By Father Gabe Costa
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Well, 2011 is coming to an end.

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A lot has happened over this past year…and it might be well to look back and reflect on a few things.

At the same time, in a little over a week, we will be welcoming in 2012…and in January (at the risk of pushing it), we can joyfully exclaim, “Pitchers and Catchers will be reporting next month!”

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So, in no particular order, here are just a few “significant” events which occurred during this past baseball season:

  1. Mariano Rivera became the all-time leader in Saves.
  2. Tony LaRussa, after leading the St. Louis Cardinals to an improbable World Series victory over the Texas Rangers, announced his retirement.
  3. Ron Santo, Chicago Cubs third baseman, was finally elected into the Hall of Fame.
  4. The Boston Red Sox suffered one of the worst collapses in history in September and did not participate in post-season play. This precipitated the removal of manager Terry Francona, who guided the Bosox to championships in both 2004 and 2007.
  5. Barry Bonds was in the news again. 
  6. National League batting champion Jose Reyes of the Mets, left New York and signed with the Miami Marlins.
  7. Yankee All Star Alex Rodriguez was clearly on the decline.
  8. Albert Pujols, arguably baseball’s greatest player today, left the Cardinals and signed on with the Angels.

Discussing these few points above, of course, is what the “Hot Stove League” is all about. It is part of the soul of baseball; for no team sport revels in its past – whether we are talking about last year or last century – as does baseball. For example, I suspect that when Pujols slammed three home runs in Game Three of the 2011 World Series, every real fan of the game instantly recalled that only Reggie Jackson (1977) and Babe Ruth (1926 and 1928) had accomplished the same feat.

So…looking ahead, I will comment on, and ask questions pertaining to, the eight points above. The reader is invited to do likewise.

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  1. Like good wine, Mo improves with age. His class, style and grace are the epitome of what is best about baseball. When he retires, he most probably will be considered as the second greatest Yankee ever, after Ruth.
  2.  Many people were surprised at the timing of LaRussa’s leaving; others felt it was appropriate. The underlying question is, “Will Tony come back to manage?” My feeling is that he will return…maybe not in 2012…perhaps in 2013. He is only 35 victories away from John McGraw, who holds second place on the all-time Wins list.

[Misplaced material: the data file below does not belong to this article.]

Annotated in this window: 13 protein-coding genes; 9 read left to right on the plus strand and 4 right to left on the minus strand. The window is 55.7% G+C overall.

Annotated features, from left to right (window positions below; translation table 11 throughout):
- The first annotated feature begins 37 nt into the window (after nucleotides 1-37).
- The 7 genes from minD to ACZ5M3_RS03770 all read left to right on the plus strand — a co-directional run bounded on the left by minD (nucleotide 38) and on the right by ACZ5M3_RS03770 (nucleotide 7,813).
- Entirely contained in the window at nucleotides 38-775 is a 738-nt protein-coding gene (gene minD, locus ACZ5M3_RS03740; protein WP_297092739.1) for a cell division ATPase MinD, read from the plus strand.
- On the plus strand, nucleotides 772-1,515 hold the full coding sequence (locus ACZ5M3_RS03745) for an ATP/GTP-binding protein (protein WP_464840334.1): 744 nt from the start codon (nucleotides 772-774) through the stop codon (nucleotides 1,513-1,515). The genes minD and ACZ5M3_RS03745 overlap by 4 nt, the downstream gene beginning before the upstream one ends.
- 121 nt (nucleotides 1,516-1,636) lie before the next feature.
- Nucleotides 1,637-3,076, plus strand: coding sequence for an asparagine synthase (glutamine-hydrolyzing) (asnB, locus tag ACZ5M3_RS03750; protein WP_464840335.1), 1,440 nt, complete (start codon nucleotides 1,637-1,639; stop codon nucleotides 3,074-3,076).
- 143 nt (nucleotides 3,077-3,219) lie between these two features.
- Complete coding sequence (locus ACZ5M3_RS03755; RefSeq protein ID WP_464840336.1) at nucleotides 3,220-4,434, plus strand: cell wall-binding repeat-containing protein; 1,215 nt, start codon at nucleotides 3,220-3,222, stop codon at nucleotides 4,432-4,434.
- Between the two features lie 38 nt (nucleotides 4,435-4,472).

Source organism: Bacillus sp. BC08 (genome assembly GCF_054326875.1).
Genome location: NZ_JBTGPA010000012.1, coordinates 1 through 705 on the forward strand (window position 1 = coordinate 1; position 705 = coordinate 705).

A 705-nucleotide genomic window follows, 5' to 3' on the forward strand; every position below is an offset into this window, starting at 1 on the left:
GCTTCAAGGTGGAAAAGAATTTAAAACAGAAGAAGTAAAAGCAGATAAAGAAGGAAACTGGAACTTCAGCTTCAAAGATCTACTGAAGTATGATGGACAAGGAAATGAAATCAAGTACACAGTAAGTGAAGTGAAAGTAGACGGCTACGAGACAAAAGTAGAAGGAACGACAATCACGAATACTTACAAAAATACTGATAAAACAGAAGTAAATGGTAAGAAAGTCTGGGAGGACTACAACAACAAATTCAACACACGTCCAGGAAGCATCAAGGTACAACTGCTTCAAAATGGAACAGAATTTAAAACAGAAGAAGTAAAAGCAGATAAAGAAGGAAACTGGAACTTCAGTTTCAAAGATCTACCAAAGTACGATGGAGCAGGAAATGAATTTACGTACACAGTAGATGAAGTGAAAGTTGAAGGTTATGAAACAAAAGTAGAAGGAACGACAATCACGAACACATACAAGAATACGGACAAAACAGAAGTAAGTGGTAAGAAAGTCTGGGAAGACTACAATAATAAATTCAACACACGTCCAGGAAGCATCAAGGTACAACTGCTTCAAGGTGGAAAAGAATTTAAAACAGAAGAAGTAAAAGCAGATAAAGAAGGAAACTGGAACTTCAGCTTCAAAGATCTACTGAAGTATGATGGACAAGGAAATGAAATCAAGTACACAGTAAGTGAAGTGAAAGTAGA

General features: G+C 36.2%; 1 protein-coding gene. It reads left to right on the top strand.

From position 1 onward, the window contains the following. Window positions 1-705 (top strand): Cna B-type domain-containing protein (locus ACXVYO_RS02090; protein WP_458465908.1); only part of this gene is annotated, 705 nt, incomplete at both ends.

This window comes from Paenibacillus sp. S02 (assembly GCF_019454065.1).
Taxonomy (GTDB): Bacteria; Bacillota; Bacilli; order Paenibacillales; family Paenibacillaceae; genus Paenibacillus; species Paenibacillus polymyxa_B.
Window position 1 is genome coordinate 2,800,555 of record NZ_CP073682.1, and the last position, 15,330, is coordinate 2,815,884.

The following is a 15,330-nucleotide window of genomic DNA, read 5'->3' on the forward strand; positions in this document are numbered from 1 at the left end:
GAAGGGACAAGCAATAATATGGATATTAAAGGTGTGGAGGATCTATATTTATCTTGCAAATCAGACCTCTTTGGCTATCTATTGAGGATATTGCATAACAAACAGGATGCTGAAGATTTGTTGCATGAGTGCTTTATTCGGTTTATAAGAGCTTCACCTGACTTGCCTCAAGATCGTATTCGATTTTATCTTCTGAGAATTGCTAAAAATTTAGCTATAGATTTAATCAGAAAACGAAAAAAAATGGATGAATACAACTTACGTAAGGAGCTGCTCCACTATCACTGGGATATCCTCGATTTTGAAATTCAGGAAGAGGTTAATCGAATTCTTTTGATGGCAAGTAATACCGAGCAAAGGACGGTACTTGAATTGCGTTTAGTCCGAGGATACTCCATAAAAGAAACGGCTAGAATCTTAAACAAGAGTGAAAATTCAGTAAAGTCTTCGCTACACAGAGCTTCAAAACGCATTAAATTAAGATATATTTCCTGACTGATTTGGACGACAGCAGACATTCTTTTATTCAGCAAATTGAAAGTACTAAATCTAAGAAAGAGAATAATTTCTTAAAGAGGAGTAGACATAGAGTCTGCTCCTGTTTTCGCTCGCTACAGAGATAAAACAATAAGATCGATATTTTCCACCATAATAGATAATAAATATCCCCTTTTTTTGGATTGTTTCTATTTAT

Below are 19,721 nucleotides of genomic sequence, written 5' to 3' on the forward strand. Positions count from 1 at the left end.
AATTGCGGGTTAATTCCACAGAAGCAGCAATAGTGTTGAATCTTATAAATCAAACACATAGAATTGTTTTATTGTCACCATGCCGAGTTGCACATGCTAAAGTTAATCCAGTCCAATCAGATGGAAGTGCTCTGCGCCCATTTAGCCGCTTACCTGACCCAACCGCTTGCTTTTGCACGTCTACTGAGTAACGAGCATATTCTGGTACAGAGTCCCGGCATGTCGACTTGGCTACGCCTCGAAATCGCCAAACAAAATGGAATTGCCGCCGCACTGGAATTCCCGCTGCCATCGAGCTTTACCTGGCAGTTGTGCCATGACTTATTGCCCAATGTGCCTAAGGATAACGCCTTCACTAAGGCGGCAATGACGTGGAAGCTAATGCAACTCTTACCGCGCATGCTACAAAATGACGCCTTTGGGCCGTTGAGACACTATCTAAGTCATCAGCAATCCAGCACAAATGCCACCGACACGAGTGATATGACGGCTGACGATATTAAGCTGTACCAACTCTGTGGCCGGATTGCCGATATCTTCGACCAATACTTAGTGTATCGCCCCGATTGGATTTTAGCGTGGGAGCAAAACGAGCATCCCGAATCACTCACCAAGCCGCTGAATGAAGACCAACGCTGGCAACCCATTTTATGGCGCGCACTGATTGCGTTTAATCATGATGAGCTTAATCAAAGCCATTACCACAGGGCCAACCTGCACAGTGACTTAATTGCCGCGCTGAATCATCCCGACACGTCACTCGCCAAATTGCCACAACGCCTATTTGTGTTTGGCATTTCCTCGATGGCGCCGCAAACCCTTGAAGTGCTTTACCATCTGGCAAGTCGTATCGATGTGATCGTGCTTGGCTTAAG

3. Santo should have gotten into Cooperstown many years ago. It is too bad that he did not live to enjoy his enshrinement.
  4. Terry Francona may go into the Hall of Fame. He was the manager of the team which ended “The Curse of the Bambino”. But Boston is a tough town…tougher maybe than even Chicago or New York. Even so, Francona deserved to be treated in a better way.
  5. Roughly speaking, Bonds averaged one home run in 15 at-bats through 2000. From 2001 through the end of his career, he averaged one home run for every 9 at-bats. How could that be? Will he get into the Hall of Fame? How about Mark McGwire or Sammy Sosa? Will the Guardians of Baseball Tradition allow that? As time goes on, we will eventually get the answers to these questions.
  6. How will Reyes do in Florida? As some say in mathematics, Reyes can be considered as a “Random Variable”. He has all the talent in the world, but has considerable baggage as well.  Time will tell, but my feeling is that he will not become the “Face of the Franchise” for the Marlins.
  7. A-Rod will be 37 in July. While his lifetime batting average is .302, it is on the “down swing” – bad pun! – and he has a woefully poor on-base percentage. Once considered the greatest player in the game, he is, at best, a three-tool player: he hits with power, he can field and he can still throw. The Yankees will have him for six more years. He needs 133 home runs to break Barry Bonds’ all time record. Will “diminishing returns” apply here?
  8. How will Pujols do with the Angels? Very well, I believe. I also feel he will eventually settle into a Designated Hitter slot. This might mean an extra year or two over and above what he would have had, if he remained in the National league. In any event, when Pujols finally hangs up his spikes, he may very well be considered as the greatest hitter since one Theodore Samuel Williams.

So, what do you think? Leave a comment below.